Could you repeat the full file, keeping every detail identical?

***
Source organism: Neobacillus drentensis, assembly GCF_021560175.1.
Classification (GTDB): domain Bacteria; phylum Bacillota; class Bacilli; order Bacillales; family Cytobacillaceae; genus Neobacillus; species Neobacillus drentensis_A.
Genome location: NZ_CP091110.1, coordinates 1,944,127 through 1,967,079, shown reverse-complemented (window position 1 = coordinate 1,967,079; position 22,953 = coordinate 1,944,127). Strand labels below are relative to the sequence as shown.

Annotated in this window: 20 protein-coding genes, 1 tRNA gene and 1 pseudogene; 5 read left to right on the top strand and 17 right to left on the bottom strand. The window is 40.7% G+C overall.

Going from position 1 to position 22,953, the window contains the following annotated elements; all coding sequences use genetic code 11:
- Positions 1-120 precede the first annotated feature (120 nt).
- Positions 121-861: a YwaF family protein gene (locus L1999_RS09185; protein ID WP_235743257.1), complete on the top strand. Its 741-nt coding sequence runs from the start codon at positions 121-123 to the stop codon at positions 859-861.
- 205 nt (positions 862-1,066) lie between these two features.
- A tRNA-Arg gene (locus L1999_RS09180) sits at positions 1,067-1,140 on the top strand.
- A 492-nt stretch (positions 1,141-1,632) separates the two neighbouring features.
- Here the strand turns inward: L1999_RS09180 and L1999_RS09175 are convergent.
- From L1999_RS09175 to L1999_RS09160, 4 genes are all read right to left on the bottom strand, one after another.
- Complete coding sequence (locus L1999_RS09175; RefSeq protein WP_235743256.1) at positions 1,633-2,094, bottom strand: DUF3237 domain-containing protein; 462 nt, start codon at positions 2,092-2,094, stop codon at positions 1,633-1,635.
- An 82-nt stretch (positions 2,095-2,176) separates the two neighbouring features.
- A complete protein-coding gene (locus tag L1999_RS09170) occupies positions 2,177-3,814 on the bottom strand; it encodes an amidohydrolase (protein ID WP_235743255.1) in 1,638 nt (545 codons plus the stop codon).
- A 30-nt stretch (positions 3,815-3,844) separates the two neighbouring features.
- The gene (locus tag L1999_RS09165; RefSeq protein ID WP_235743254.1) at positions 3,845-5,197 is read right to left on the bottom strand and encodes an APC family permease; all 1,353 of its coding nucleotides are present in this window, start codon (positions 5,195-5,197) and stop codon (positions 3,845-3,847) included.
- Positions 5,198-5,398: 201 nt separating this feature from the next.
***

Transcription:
Source organism: Neobacillus drentensis, assembly GCF_021560175.1.
Classification (GTDB): domain Bacteria; phylum Bacillota; class Bacilli; order Bacillales; family Cytobacillaceae; genus Neobacillus; species Neobacillus drentensis_A.
Genome location: NZ_CP091110.1, coordinates 1,944,127 through 1,967,079, shown reverse-complemented (window position 1 = coordinate 1,967,079; position 22,953 = coordinate 1,944,127). Strand labels below are relative to the sequence as shown.

Annotated in this window: 20 protein-coding genes, 1 tRNA gene and 1 pseudogene; 5 read left to right on the top strand and 17 right to left on the bottom strand. The window is 40.7% G+C overall.

Going from position 1 to position 22,953, the window contains the following annotated elements; all coding sequences use genetic code 11:
- Positions 1-120 precede the first annotated feature (120 nt).
- Positions 121-861: a YwaF family protein gene (locus L1999_RS09185; protein ID WP_235743257.1), complete on the top strand. Its 741-nt coding sequence runs from the start codon at positions 121-123 to the stop codon at positions 859-861.
- 205 nt (positions 862-1,066) lie between these two features.
- A tRNA-Arg gene (locus L1999_RS09180) sits at positions 1,067-1,140 on the top strand.
- A 492-nt stretch (positions 1,141-1,632) separates the two neighbouring features.
- Here the strand turns inward: L1999_RS09180 and L1999_RS09175 are convergent.
- From L1999_RS09175 to L1999_RS09160, 4 genes are all read right to left on the bottom strand, one after another.
- Complete coding sequence (locus L1999_RS09175; RefSeq protein WP_235743256.1) at positions 1,633-2,094, bottom strand: DUF3237 domain-containing protein; 462 nt, start codon at positions 2,092-2,094, stop codon at positions 1,633-1,635.
- An 82-nt stretch (positions 2,095-2,176) separates the two neighbouring features.
- A complete protein-coding gene (locus tag L1999_RS09170) occupies positions 2,177-3,814 on the bottom strand; it encodes an amidohydrolase (protein ID WP_235743255.1) in 1,638 nt (545 codons plus the stop codon).
- A 30-nt stretch (positions 3,815-3,844) separates the two neighbouring features.
- The gene (locus tag L1999_RS09165; RefSeq protein ID WP_235743254.1) at positions 3,845-5,197 is read right to left on the bottom strand and encodes an APC family permease; all 1,353 of its coding nucleotides are present in this window, start codon (positions 5,195-5,197) and stop codon (positions 3,845-3,847) included.
- Positions 5,198-5,398: 201 nt separating this feature from the next.